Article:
Medical identity theft is on the increase. The Identity Theft Resource Center (ITRC) reports that as of March 30, 2015, there have been a total of 68 breaches involving 99,335,375 records reported in the medical/healthcare industry. See Identify Theft Resource Center 2015 Data Breach Stats, Report Date: 3/30/2015, pages 5-7, on their website. A “breach” is defined to include an event in which an individual’s name plus Social Security Number, driver’s license number, medical record, or financial record (including credit/debit card) is potentially at risk either in electronic or paper format. Id. at page 2.
Medical identity theft usually occurs when a person’s name and part of the person’s identity, such as insurance information, are utilized by a criminal to acquire medical goods or services without the person’s consent. Typically, the criminal is uninsured but in need of medical goods and/or services. Medical identity theft frequently results in incorrect entries in the victim’s existing medical records, or it may result in the creation of a false medical record in the victim’s name.
Gary Cantrell, Deputy Inspector General of the Office of Inspector General (OIG) recently testified before the Subcommittee on Oversight of the House Ways and Means Committee regarding the OIG’s efforts to combat Medicare fraud. He stated that medical identity theft plays a key role in many of the Medicare health care fraud schemes investigated by the OIG. Often medical identity theft occurs with the use of recruiters or marketers. They entice Medicare beneficiaries to provide their identifying information including their Medicare numbers or Health Insurance Claim Numbers by promising them something of value in return such as money, services, equipment, prescriptions, or narcotics. Other times insiders may work in the health care profession which gives them access to beneficiaries’ personally identifiable information. These insiders acquire this information which they then sell to co-conspirators who have the ability to bill Medicare using the information.
In a sample survey of 49,266 respondents who were victims of identity theft in the United States, many reported a lack of confidence in their health care providers’ privacy and security measures to protect medical records. Seventy-nine percent of the respondents stated it is important for health care providers to ensure the privacy of their medical records; 48 percent stated they would consider changing health care providers if their medical records were lost or stolen; and 40 percent stated it is important for health care providers to provide prompt notification of a breach. Ponemon Institute, Fifth Annual Study on Medical Identity Theft, February 2015, pages 3 and 4.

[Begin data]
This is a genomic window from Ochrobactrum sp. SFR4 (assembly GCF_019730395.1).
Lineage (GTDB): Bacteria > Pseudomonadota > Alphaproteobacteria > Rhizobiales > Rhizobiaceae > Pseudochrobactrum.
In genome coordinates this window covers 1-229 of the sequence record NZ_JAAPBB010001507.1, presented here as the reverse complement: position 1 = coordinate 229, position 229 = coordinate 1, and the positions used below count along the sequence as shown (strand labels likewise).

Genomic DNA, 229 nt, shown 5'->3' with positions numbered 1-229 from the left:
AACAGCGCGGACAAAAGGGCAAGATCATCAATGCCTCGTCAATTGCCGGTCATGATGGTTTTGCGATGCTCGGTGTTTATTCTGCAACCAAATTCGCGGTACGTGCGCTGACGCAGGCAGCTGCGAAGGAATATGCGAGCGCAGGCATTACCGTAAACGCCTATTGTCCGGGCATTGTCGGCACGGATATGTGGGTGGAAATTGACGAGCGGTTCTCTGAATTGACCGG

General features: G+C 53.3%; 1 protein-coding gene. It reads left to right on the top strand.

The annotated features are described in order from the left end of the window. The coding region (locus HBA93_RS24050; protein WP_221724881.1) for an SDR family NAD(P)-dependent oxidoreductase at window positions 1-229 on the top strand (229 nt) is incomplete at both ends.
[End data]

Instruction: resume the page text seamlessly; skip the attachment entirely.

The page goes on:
What Steps Can Health Care Providers Take to Prevent or Mitigate Medical Identity Theft?
While health care providers may have implemented HIPAA policies and procedures to protect against the unauthorized use or disclosure of protected health information (which may result in identify theft), many health care providers may not have implemented a Red Flags Rule Program. Whether a health care provider is required to implement a Red Flags Rule Program depends on whether it falls within the definition of “creditor” under the Red Flags Rule. There are a series of questions, the answers to which determine whether a health care provider falls within the definition of a creditor.
Does the health care provider regularly:
Defer payment for goods and services or bill customers? or Grant or arrange credit? or Participate in the decision to extend, renew, or set the terms of credit?
If the answer to any of the above three questions is “yes”, then does it regularly or in the ordinary course of business:
Obtain or use consumer reports in connection with a credit transaction? or Give information to credit reporting companies in connection with a credit transaction? or Advance funds to or for someone who must repay them, either with funds or pledged property (excluding incidental expenses in connection with the services provided?
If the answer to one or more of the above three questions is “yes”, the health care provider is a creditor covered by the Red Flags Rule. Even it the answer is “no” implementing a Red Flags Rule Program can be beneficial. A Red Flags Rule Program will assist health care providers in identifying identity theft by looking for the “red flags” or patterns, practices, or activities that indicate the possible existence of identity theft. A Red Flags Rule Program will also assist providers in taking steps to prevent or mitigate identify theft.
If you have any questions concerning medical identity theft or the privacy and security of medical records or would like assistance in developing a Red Flags Rule Program, please contact Rochelle H. Zapol, a partner in Prince Lobel’s Health Care Practice and the author of this alert. You can reach Rochelle at 617 456 8036 or rzapol@PrinceLobel.com.